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not about me
I just started to cry. That means that what I am writing about is very important. So please pay attention closely.
This is a story I have never written about on this website.
It happened to me when I was living in Florida in the 90's.
A mother told me the story.
She grew up in a very dysfunctional family. She realized it and she was working hard, very hard to recover and change how she raised her daughter.
She told her daughter many times that when mom is yelling at her and "losing it" she wanted the daughter to say this to herself:
It's not about me.
I needed to stop typing after I wrote that. I needed to close my eyes. Catch my breath.
This is so important. So very very very important.
Tell your children it is not about them.
They are NOT responsible for your pain, your problems, your dysfunction.
I don't remember the woman's name now, but I will call her Cynthia. Cynthia told me that one day she was driving her daughter to school. Her daughter was about 11 at the time. Cynthia had "lost it." She was yelling at her daughter, who I will call Amy. She was saying hurtful things, even emotionally abusive things.
Any other child would have probably believed that they had upset their mother. They would have believed they deserved to be the victim of the verbal and psychological attack. But not Amy.
To her profound credit, Cynthia had prepared Amy for just such an occasion. So Amy was ready. As ready as an 11 year old who is trapped in a moving car with an emotionally out of control adult can be.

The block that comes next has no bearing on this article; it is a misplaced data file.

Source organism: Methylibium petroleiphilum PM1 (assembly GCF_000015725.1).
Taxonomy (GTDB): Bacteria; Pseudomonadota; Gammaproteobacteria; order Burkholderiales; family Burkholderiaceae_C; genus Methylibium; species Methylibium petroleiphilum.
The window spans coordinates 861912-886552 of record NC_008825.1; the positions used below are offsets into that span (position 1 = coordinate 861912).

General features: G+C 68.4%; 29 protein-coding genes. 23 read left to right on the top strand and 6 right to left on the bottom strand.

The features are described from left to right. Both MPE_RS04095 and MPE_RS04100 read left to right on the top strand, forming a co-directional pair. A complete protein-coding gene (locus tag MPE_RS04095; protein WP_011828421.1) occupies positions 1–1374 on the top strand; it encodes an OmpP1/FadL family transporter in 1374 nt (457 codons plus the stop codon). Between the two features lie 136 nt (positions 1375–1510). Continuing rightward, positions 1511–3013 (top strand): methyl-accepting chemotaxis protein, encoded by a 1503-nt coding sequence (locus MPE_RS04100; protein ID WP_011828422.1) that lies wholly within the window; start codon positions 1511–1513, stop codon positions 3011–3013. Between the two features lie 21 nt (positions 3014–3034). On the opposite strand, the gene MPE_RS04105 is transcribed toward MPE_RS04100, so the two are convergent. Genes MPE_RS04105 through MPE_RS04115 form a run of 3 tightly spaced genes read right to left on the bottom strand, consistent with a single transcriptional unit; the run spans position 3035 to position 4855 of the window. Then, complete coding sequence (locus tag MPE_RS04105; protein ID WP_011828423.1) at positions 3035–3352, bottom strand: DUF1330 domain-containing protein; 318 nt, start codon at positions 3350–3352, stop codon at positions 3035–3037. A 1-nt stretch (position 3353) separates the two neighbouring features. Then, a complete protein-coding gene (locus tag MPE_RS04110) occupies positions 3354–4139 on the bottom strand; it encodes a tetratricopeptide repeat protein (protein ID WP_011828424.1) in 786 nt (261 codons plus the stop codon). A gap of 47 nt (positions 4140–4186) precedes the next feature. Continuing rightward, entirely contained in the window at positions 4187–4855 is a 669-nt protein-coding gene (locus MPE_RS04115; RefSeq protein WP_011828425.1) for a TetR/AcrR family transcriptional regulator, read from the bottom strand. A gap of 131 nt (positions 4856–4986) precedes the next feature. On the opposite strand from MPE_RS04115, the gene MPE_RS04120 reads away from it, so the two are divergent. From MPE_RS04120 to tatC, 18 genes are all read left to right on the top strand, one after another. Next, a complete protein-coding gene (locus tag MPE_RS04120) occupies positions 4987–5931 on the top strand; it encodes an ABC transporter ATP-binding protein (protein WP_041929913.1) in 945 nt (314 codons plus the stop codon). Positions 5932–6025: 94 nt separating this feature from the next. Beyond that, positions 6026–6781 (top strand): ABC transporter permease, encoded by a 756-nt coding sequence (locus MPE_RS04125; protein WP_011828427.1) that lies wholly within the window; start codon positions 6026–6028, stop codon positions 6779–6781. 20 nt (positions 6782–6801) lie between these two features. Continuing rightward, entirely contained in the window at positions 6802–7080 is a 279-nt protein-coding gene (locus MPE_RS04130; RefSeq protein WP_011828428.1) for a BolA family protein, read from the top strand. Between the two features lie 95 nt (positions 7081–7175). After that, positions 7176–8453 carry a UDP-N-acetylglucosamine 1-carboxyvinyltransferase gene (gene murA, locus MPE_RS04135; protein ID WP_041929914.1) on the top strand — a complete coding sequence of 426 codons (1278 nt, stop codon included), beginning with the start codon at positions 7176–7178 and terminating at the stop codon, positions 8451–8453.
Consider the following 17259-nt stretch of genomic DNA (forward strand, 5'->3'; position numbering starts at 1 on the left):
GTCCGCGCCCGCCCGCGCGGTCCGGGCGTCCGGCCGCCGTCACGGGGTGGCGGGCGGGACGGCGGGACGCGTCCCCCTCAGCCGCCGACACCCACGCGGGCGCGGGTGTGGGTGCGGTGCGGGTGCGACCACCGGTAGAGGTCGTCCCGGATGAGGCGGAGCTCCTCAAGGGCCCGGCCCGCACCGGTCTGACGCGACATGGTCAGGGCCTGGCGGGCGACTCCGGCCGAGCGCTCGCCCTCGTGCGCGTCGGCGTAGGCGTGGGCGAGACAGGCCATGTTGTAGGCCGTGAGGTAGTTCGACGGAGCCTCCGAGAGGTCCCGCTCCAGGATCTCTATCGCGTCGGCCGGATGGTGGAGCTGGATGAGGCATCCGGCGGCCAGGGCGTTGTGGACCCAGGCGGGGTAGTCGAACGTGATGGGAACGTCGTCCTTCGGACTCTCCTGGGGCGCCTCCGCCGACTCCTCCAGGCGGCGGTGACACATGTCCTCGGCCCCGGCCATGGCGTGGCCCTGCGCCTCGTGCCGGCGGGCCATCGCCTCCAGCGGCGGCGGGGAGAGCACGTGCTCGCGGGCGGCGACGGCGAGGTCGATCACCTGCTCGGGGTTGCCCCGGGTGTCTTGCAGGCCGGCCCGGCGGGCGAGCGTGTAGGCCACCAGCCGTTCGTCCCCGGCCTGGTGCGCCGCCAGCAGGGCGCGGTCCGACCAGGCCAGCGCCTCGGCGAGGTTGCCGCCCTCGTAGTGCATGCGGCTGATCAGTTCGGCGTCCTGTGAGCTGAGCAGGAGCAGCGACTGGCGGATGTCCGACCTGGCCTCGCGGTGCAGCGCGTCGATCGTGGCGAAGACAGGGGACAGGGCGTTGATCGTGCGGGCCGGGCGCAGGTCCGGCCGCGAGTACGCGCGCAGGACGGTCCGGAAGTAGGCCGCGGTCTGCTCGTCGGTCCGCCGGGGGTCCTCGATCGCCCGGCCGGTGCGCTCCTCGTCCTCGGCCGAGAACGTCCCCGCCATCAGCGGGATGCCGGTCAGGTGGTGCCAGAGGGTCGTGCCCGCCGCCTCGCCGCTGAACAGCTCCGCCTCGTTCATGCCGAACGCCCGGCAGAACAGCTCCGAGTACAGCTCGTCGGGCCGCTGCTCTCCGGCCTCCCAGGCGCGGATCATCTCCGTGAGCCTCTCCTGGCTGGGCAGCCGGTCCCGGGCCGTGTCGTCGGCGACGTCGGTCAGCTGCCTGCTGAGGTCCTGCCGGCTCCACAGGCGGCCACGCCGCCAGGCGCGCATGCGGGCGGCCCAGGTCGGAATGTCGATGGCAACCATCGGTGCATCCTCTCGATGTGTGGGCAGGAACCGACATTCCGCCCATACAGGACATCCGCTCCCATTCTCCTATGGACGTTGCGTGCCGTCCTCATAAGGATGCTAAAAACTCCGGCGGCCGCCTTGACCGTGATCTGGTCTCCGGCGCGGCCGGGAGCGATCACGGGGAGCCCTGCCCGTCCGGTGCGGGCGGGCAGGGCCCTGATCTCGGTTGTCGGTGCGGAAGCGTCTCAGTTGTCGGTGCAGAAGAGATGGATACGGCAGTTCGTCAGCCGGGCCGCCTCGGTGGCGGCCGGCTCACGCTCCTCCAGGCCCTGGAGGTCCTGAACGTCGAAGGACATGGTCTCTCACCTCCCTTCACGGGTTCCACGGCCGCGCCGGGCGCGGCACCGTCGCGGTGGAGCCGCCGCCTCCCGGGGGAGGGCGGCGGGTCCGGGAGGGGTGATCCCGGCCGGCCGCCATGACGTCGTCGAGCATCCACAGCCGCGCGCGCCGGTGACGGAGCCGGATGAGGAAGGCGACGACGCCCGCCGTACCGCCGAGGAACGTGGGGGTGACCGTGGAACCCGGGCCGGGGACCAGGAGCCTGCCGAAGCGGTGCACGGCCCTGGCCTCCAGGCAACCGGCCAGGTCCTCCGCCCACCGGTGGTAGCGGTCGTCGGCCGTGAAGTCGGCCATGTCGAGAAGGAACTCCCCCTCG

Cynthia never regained control of herself before she dropped Amy off. The last words Cynthia said before Amy stepped out of the car were, "Get out! I don't want to see your face!"
Later in the day, when Cynthia calmed down, got some self-awareness and realized what she had done, she felt terribly guilty. She felt afraid she had seriously damaged her daughter. She had no way to contact her for the rest of the day until she picked her up in the afternoon. She was filled with guilt and remorse.
As soon as she saw Amy she ran to her and hugged her. They both started to cry. They both immediately understood what had happened.
Cynthia apologized profusely. Amy, being much younger, closer to her near perfect nature and much less damaged than her mother, was able to quickly forgive her mother. She said, "It's okay mom."
Cynthia was shocked. She was in disbelief. She didn't understand how her daughter could accept her apology so quickly and easily. She asked her, "How can you say it's ok when what I did was so wrong?"
Amy replied, "Because I remembered what you told me, mom. As you were yelling I tried not to listen to what you were saying. I tried to block it out. And kept telling myself:
It's not about me. It's not about me. It's not about me.
These words saved Amy that day. And they saved the relationship between a mother and daughter.
Please, if you have been a victim of a dysfunctional family, teach your children that it is not about them. Teach them to block out what you say and to repeat to themselves,
It's not about me.
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